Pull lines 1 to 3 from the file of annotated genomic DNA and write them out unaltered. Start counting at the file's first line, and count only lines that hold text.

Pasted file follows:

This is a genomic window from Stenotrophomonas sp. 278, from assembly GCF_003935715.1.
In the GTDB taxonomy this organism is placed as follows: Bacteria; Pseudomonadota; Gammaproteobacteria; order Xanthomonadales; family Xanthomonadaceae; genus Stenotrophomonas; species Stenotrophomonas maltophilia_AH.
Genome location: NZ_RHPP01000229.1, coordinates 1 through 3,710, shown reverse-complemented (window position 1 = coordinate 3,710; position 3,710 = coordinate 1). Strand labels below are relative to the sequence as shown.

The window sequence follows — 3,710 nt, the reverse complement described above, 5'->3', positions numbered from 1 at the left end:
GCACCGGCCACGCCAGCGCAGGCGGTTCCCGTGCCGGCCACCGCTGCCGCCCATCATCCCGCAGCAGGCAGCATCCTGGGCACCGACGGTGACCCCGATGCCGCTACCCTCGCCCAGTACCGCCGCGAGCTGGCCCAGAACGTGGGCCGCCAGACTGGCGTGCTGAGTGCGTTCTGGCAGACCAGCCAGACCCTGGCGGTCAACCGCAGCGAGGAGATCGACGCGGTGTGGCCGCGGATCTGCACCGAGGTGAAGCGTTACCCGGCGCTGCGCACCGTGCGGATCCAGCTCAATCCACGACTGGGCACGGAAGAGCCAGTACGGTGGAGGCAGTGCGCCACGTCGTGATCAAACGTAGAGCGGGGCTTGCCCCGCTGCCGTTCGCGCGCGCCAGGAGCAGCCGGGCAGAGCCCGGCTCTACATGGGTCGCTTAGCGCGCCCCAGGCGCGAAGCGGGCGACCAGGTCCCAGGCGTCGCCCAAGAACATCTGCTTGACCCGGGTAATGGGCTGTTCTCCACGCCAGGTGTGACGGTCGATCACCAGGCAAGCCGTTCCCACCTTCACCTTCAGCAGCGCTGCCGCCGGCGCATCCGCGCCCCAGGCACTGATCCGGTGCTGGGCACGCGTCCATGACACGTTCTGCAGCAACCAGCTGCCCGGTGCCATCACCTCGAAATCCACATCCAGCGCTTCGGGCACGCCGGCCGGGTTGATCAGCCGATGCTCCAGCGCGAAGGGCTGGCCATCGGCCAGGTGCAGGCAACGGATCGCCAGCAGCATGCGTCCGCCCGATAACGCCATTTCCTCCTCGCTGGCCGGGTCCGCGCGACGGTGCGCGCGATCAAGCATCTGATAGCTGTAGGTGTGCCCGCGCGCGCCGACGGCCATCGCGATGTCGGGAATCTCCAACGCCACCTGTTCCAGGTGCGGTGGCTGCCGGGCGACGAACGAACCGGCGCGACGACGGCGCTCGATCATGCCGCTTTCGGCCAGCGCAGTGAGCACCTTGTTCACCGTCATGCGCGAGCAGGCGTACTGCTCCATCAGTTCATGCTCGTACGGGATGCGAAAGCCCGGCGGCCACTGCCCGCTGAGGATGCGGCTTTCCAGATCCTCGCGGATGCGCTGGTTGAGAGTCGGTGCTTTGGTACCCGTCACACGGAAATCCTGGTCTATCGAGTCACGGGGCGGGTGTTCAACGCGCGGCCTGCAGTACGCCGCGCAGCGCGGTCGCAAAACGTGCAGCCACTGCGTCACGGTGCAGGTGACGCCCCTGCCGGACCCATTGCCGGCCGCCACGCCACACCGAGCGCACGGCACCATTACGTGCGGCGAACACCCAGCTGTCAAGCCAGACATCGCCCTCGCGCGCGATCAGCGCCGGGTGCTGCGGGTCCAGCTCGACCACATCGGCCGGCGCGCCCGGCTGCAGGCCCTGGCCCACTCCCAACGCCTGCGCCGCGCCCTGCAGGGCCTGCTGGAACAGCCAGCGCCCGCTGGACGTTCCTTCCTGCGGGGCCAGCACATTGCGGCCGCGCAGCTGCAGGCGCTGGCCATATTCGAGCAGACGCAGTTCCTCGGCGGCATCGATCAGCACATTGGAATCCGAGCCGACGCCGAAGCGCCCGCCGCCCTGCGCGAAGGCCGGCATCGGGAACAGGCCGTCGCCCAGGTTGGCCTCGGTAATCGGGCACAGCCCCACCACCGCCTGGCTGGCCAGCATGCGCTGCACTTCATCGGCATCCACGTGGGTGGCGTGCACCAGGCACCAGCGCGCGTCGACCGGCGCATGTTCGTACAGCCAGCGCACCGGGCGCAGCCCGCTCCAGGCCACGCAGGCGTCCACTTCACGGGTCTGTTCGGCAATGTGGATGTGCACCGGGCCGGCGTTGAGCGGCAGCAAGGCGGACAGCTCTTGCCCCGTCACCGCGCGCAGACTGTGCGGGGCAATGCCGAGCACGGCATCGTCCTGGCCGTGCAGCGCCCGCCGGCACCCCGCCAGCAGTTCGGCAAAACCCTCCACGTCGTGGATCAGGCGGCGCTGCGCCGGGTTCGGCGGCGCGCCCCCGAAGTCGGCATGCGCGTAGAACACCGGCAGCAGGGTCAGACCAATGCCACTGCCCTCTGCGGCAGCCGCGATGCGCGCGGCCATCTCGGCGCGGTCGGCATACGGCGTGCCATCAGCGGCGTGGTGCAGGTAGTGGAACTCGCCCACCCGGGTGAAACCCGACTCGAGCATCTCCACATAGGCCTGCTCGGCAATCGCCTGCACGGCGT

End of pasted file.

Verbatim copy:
This is a genomic window from Stenotrophomonas sp. 278, from assembly GCF_003935715.1.
In the GTDB taxonomy this organism is placed as follows: Bacteria; Pseudomonadota; Gammaproteobacteria; order Xanthomonadales; family Xanthomonadaceae; genus Stenotrophomonas; species Stenotrophomonas maltophilia_AH.
Genome location: NZ_RHPP01000229.1, coordinates 1 through 3,710, shown reverse-complemented (window position 1 = coordinate 3,710; position 3,710 = coordinate 1). Strand labels below are relative to the sequence as shown.